# DOCUMENTS USED

References. Index.html. Map projection. More generally, the surfaces of planetary bodies can be mapped even if they are too irregular to be modeled well with a sphere or ellipsoid; see below.

Even more generally, projections are the subject of several pure mathematical fields, including differential geometry and projective geometry. However "map projection" refers specifically to a cartographic projection. Background Maps can be more useful than globes in many situations: they are more compact and easier to store; they readily accommodate an enormous range of scales; they are viewed easily on computer displays; they can facilitate measuring properties of the terrain being mapped; they can show larger portions of the Earth's surface at once; and they are cheaper to produce and transport. These useful traits of maps motivate the development of map projections. However, Carl Friedrich Gauss's Theorema Egregium proved that a sphere's surface cannot be represented on a plane without distortion. How to choose a projection. Choosing a projection Even with all you've learned about map projections, you may feel that you still don't know how to pick a good one—that is, a projection that meets your needs.

So what makes a projection good? Two main things. Arthur H. Robinson, el geógrafo que reinterpretó el mapamundi. Arthur H.

Robinson, geógrafo que mejoró la proyección de Mercator para dibujar la Tierra redonda en un mapa plano, falleció el 10 de octubre en Madison, Winconsin, a los 89 años. Su muerte, tras una breve enfermedad, fue anunciada por la Universidad de Wisconsin, donde era profesor emérito de Geografía y Cartografía. Proyección de Robinson. Una proyección de Robinson de la Tierra.

La proyección de Robinson es una proyección cartográfica del mapamundi, que muestra todo el mundo en un plano. Fue creada específicamente con el objetivo de encontrar un buen consenso al problema de mostrar fácilmente el globo completo en una imagen plana. La proyección de Robinson es una realización de Arthur H. Mapas con diferentes proyecciones. ¿Qué es un mapa de proyección Robinson? Los fabricantes de mapas se refieren a éstos como proyecciones, que representan una superficie tridimensional como una plana de dos dimensiones.

El profesor de geología de Wisconsin, Arthur H. Robinson, creó la primera proyección Robinson en 1963. Este tipo de mapa es el más común que representa al planeta tierra como una elipse con una sección superior e inferior planas. Historia Inicialmente, Arthur H. Características. El eurocentrismo comienza en los mapas. Mercator Projection v. Gall-Peters Projection. Because the Earth is roughly spherical, every flat map distorts our planet one way or another.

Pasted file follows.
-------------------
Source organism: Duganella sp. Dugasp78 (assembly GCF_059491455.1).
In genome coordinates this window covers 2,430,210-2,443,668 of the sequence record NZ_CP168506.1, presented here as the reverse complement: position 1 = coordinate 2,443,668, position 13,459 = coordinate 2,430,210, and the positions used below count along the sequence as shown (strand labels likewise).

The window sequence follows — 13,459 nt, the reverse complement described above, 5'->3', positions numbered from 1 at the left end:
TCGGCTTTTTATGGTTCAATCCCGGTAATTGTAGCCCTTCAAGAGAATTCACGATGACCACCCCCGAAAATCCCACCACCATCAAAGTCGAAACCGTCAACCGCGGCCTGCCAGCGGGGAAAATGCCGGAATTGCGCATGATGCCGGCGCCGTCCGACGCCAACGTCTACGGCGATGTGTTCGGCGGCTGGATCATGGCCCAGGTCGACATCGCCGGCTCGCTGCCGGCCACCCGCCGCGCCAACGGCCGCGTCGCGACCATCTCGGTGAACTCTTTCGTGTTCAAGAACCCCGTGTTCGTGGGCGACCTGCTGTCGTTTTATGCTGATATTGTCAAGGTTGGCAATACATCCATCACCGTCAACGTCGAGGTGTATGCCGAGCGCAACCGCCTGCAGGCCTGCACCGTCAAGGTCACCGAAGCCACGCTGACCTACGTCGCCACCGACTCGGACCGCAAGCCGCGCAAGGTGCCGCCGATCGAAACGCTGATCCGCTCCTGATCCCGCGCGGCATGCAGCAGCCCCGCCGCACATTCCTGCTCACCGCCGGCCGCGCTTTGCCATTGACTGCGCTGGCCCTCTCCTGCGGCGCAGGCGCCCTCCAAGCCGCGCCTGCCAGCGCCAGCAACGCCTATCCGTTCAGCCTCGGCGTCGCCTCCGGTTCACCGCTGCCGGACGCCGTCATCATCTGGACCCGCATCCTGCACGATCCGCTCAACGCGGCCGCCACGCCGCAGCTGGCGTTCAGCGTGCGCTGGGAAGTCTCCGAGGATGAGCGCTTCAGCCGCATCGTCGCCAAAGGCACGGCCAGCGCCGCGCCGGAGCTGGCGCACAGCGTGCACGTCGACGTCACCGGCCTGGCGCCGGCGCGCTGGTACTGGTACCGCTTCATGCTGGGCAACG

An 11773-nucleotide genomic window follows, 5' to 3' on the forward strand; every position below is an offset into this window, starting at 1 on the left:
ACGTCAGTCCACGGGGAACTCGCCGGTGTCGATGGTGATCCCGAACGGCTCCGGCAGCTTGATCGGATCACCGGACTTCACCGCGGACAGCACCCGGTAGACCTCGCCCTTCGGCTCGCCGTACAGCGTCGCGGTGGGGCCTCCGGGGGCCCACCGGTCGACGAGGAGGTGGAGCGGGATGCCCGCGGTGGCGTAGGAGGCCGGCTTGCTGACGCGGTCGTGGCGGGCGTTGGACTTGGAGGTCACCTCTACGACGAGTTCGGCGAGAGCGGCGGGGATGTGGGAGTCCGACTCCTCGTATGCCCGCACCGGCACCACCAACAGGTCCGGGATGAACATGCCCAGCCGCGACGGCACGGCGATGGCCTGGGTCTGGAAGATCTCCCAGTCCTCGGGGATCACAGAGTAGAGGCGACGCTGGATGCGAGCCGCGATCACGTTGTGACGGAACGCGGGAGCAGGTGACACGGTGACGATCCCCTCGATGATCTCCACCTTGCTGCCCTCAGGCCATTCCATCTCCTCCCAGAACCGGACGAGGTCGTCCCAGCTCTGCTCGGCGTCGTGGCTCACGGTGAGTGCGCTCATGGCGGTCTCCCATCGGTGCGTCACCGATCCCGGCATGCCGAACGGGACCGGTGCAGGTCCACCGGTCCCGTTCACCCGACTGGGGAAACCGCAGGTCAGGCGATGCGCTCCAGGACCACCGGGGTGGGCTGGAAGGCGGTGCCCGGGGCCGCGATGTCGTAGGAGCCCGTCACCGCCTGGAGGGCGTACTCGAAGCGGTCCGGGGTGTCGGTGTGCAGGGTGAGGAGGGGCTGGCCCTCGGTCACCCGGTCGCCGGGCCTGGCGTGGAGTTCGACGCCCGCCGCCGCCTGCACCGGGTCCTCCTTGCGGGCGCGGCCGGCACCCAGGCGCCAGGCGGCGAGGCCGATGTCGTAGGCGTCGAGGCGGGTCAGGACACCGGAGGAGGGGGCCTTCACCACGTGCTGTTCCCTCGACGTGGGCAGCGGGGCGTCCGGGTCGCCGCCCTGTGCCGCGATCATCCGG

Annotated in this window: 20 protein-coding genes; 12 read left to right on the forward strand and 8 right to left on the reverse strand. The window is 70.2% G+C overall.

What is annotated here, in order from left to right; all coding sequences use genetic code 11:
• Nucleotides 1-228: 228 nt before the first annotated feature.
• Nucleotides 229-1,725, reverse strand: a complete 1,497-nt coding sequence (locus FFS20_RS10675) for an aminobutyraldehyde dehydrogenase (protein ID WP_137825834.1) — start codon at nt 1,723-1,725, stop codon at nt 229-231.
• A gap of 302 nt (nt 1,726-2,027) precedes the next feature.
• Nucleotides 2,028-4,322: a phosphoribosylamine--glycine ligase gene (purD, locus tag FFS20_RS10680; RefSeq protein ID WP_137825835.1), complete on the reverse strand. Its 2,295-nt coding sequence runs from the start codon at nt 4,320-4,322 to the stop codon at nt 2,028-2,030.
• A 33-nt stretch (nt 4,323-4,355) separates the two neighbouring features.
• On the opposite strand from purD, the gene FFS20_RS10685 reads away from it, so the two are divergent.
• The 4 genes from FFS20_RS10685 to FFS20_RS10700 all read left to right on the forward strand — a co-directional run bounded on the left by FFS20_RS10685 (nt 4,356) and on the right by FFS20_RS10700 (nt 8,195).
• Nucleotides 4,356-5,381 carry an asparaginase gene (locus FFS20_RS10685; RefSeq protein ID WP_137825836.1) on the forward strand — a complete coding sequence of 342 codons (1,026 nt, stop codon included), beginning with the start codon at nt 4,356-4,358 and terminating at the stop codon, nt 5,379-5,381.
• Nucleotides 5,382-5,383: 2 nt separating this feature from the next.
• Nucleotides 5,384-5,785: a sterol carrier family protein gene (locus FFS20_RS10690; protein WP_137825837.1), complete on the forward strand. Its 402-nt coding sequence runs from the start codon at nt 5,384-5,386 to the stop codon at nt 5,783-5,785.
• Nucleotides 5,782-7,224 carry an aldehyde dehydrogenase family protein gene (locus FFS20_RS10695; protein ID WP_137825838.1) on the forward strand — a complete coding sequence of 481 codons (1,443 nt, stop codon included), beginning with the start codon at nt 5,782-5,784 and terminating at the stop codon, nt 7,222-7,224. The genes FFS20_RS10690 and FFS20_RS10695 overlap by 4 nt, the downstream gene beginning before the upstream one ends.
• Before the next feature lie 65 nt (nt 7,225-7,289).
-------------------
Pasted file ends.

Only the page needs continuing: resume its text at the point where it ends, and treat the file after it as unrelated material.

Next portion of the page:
The most popular version is the Mercator projection, created by Flemish cartographer Gerardus Mercator in 1569. It's been widely used for centuries, including today in various forms by Google Maps and many other online services. This map preserves directional bearing, presenting rhumbs (imaginary lines that cut all meridians at the same angle) as straight lines, thus making it a useful tool for navigation. Despite its benefits, the Mercator projection drastically distorts the size and shape of objects approaching the poles.

This may be the reason people have no idea how big some places really are. Wikimedia CommonsThe Mercator projection. A few major misconceptions based on this map: Alaska is nearly as large as the continental U.S.Greenland is roughly the same size as Africa.Europe (excluding Russia) is only a bit larger than South America.Antarctica dwarfs all the continents. Mercator's Projection. The Mercator projection was invented by Gerardus Mercator, a Flemish mapmaker.

Distortions from Different Map Projections. Each of the different types of projections have strenghts and weaknesses.

Knowledge of these different advantages and disadvantages for a particular map projection will often help in which map to choose for a particular project. The basic problem inherent in any type of map projection is that it will result in some distortion of the ‘ground truth’ of the area being mapped. There are four basic characteristics of a map that are distorted to some degree, depending on the projection used.

These characteristics include distance, direction, shape, and area. The only place on a map where there is no distortion is along the trace of the line that marks the intersection of our ‘paper’ with the surface of the earth. What is distortion on a map and why does it occur. Robinson projection. Why every world map you're looking at is WRONG: Africa, China and India are distorted despite access to accurate satellite data. The distortion is the result of the Mercator map which was created in 1596 to help sailors navigate the worldIt gives the right shapes of countries but at the cost of distorting sizes in favour of the wealthy lands to the northFor instance, north America looks larger, or at least as big, as Africa, and Greenland also looks of comparable sizeIn reality, you can fit north America into Africa and still have space for India, Argentina, Tunisia and some left overMap suggests Scandinavian countries are larger than India, whereas in reality India is three times the size The biggest challenge for cartographers is that it is impossible to portray reality of spherical world on a flat map By Ellie Zolfagharifard Published: 10:40 GMT, 4 April 2014 | Updated: 12:38 GMT, 7 May 2014.